Culinary Arts is not a well-researched profession or educational track. As a growing industry with more than 600,000 job vacancies, food service is an attractive option for unemployed or excluded workers. Community-based culinary arts training programs (CBCATs) offer basic culinary training to adults with high barriers to employment (DC Central Kitchen, 2017), such as limited work history, low skills or education attainment, previous incarceration, homelessness, or issues with substance abuse. This study identified learning outcomes for 10 to 16-week CBCATs and discovered the teaching and learning priorities of chef-instructors and employers, representing various food sectors. The study was guided by one overarching mixed methods research question: What are the essential technical skills, soft skills and understandings that should be targeted by CBCATs to prepare students for entry-level positions in various sectors of the food service industry? This mixed methods, sequential, exploratory study collected data through document analysis of existing culinary curricula, interviews with expert hiring managers, and a survey of chef-instructors and employers of CBCAT graduates. Three categories of outcomes emerged as essential for graduates’ success: 1) knowledge of food safety and food handlers’ certification, 2) basic professional kitchen knowledge, and job performance and culinary skills, and 3) positive character dispositions and strong work ethic. Consensus was found among participants, and through the three phases of the study, that a functional knowledge of food safety, including food allergens, as demonstrated by a safe food handler’s certificate was essential for food service work. Entry-level employees also needed a functional knowledge of foods, equipment, and processes common to professional food service, including knife and job performance skills. Good character and dispositions emerged as the quality most valued by employers. The researcher argues that a culinary training program is an excellent environment for the development of character attributes. The study recommends that CBCAT graduates receive educational and food handler’s certificates, and potentially college credit upon completion, that students participate in on-the-job training, that math skills are emphasized, and that chef-instructors are trained as teachers, with particular emphasis on the skills associated with teaching adults with barriers to employment good character dispositions.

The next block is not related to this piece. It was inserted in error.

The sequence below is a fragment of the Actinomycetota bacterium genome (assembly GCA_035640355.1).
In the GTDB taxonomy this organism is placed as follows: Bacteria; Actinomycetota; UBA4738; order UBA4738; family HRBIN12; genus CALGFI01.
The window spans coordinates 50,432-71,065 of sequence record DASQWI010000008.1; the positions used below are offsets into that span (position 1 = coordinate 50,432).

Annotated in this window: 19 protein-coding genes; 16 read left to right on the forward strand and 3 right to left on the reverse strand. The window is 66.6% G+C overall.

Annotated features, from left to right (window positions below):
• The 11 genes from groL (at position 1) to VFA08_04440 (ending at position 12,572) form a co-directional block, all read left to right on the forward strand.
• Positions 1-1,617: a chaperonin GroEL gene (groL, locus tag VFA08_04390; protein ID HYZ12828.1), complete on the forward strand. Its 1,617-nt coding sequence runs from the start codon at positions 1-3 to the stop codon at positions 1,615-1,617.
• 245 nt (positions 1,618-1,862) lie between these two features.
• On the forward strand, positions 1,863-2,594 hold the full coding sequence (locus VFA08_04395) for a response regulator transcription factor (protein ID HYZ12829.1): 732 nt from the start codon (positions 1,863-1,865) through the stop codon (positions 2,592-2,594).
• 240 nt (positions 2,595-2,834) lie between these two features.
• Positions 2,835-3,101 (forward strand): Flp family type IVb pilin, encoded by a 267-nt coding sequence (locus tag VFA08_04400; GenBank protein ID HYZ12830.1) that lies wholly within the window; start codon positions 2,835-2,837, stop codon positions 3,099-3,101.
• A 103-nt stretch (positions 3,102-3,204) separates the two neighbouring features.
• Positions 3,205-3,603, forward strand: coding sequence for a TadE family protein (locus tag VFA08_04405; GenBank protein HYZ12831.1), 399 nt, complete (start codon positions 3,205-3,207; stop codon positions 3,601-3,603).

|Commitee:||Billups, Felice D., Gable, Robert, Pépin, Jacques|
|School:||Johnson & Wales University|
|School Location:||United States -- Rhode Island|
|Source:||DAI-A 81/4(E), Dissertation Abstracts International|
|Subjects:||Vocational education, Educational evaluation|
|Keywords:||Career and technical education, Culinary education, Exploratory sequential, Job training, Mixed methods, Workforce development|
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